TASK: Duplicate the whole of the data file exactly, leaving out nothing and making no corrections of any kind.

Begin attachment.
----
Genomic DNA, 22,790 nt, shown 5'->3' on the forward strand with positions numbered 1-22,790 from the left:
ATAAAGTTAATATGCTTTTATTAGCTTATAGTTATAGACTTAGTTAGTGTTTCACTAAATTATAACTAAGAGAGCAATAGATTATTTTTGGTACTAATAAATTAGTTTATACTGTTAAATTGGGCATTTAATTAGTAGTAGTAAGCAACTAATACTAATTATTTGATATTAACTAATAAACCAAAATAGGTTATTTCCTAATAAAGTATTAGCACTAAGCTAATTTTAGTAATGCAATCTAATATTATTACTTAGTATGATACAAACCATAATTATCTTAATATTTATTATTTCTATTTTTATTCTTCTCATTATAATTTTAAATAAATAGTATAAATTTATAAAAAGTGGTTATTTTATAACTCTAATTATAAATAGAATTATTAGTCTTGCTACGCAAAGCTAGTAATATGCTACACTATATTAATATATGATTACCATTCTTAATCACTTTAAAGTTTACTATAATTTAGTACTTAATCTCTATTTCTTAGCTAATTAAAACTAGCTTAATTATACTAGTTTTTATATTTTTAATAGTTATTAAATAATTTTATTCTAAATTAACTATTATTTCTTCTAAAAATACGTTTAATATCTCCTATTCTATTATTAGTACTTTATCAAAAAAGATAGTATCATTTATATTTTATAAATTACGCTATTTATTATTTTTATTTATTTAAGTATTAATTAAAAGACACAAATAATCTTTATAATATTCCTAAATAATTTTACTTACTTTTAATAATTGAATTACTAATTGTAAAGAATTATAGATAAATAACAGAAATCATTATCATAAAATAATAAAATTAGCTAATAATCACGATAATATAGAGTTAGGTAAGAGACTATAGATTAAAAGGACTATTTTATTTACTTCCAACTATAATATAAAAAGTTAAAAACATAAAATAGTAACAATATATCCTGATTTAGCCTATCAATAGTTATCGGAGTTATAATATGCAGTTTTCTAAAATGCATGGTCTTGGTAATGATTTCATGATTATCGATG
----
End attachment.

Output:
Genomic DNA, 22,790 nt, shown 5'->3' on the forward strand with positions numbered 1-22,790 from the left:
ATAAAGTTAATATGCTTTTATTAGCTTATAGTTATAGACTTAGTTAGTGTTTCACTAAATTATAACTAAGAGAGCAATAGATTATTTTTGGTACTAATAAATTAGTTTATACTGTTAAATTGGGCATTTAATTAGTAGTAGTAAGCAACTAATACTAATTATTTGATATTAACTAATAAACCAAAATAGGTTATTTCCTAATAAAGTATTAGCACTAAGCTAATTTTAGTAATGCAATCTAATATTATTACTTAGTATGATACAAACCATAATTATCTTAATATTTATTATTTCTATTTTTATTCTTCTCATTATAATTTTAAATAAATAGTATAAATTTATAAAAAGTGGTTATTTTATAACTCTAATTATAAATAGAATTATTAGTCTTGCTACGCAAAGCTAGTAATATGCTACACTATATTAATATATGATTACCATTCTTAATCACTTTAAAGTTTACTATAATTTAGTACTTAATCTCTATTTCTTAGCTAATTAAAACTAGCTTAATTATACTAGTTTTTATATTTTTAATAGTTATTAAATAATTTTATTCTAAATTAACTATTATTTCTTCTAAAAATACGTTTAATATCTCCTATTCTATTATTAGTACTTTATCAAAAAAGATAGTATCATTTATATTTTATAAATTACGCTATTTATTATTTTTATTTATTTAAGTATTAATTAAAAGACACAAATAATCTTTATAATATTCCTAAATAATTTTACTTACTTTTAATAATTGAATTACTAATTGTAAAGAATTATAGATAAATAACAGAAATCATTATCATAAAATAATAAAATTAGCTAATAATCACGATAATATAGAGTTAGGTAAGAGACTATAGATTAAAAGGACTATTTTATTTACTTCCAACTATAATATAAAAAGTTAAAAACATAAAATAGTAACAATATATCCTGATTTAGCCTATCAATAGTTATCGGAGTTATAATATGCAGTTTTCTAAAATGCATGGTCTTGGTAATGATTTCATGATTATCGATG